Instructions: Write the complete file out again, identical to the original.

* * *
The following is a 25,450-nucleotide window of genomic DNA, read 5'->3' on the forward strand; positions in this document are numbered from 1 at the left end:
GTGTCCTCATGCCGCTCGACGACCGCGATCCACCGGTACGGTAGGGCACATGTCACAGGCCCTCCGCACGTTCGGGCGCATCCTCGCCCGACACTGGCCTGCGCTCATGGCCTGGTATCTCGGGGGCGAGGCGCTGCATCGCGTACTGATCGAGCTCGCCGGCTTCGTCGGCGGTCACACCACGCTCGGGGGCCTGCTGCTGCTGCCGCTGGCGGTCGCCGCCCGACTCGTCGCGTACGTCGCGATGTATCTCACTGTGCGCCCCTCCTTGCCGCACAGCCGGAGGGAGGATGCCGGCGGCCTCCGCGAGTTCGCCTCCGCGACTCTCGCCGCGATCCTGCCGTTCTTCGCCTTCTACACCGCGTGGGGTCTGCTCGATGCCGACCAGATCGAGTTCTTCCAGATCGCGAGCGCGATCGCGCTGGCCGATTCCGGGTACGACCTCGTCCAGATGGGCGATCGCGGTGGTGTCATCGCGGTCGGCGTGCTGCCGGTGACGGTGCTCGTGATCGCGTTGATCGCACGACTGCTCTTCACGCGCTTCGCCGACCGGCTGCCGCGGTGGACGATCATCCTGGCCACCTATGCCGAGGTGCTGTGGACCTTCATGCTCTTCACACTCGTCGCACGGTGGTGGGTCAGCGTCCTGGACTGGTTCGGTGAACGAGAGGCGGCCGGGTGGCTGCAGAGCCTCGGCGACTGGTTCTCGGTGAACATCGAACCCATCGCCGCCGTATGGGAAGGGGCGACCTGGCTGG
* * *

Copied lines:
The following is a 25,450-nucleotide window of genomic DNA, read 5'->3' on the forward strand; positions in this document are numbered from 1 at the left end:
GTGTCCTCATGCCGCTCGACGACCGCGATCCACCGGTACGGTAGGGCACATGTCACAGGCCCTCCGCACGTTCGGGCGCATCCTCGCCCGACACTGGCCTGCGCTCATGGCCTGGTATCTCGGGGGCGAGGCGCTGCATCGCGTACTGATCGAGCTCGCCGGCTTCGTCGGCGGTCACACCACGCTCGGGGGCCTGCTGCTGCTGCCGCTGGCGGTCGCCGCCCGACTCGTCGCGTACGTCGCGATGTATCTCACTGTGCGCCCCTCCTTGCCGCACAGCCGGAGGGAGGATGCCGGCGGCCTCCGCGAGTTCGCCTCCGCGACTCTCGCCGCGATCCTGCCGTTCTTCGCCTTCTACACCGCGTGGGGTCTGCTCGATGCCGACCAGATCGAGTTCTTCCAGATCGCGAGCGCGATCGCGCTGGCCGATTCCGGGTACGACCTCGTCCAGATGGGCGATCGCGGTGGTGTCATCGCGGTCGGCGTGCTGCCGGTGACGGTGCTCGTGATCGCGTTGATCGCACGACTGCTCTTCACGCGCTTCGCCGACCGGCTGCCGCGGTGGACGATCATCCTGGCCACCTATGCCGAGGTGCTGTGGACCTTCATGCTCTTCACACTCGTCGCACGGTGGTGGGTCAGCGTCCTGGACTGGTTCGGTGAACGAGAGGCGGCCGGGTGGCTGCAGAGCCTCGGCGACTGGTTCTCGGTGAACATCGAACCCATCGCCGCCGTATGGGAAGGGGCGACCTGGCTGG